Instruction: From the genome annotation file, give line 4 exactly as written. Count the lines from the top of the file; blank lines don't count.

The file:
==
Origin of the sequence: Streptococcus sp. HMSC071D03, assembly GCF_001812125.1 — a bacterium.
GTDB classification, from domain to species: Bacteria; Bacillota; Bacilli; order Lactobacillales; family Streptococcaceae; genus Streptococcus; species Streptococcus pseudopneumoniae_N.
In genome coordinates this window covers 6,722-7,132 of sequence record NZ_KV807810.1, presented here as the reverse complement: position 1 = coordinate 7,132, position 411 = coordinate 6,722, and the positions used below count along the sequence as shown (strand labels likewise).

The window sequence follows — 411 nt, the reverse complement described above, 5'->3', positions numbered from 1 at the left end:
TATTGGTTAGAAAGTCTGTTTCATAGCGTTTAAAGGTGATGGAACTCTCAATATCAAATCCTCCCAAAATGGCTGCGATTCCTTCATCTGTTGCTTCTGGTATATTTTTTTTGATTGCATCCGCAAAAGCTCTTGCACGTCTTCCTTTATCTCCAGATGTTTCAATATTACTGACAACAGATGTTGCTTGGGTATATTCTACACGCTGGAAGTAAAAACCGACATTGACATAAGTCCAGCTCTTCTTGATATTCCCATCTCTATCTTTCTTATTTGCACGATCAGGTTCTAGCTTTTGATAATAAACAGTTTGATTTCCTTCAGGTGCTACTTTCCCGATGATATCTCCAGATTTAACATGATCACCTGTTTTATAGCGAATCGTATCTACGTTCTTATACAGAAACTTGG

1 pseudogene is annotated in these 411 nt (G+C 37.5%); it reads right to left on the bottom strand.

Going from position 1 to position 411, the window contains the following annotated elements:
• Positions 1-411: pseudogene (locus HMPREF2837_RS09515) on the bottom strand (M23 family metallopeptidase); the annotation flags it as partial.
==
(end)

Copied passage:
The window sequence follows — 411 nt, the reverse complement described above, 5'->3', positions numbered from 1 at the left end: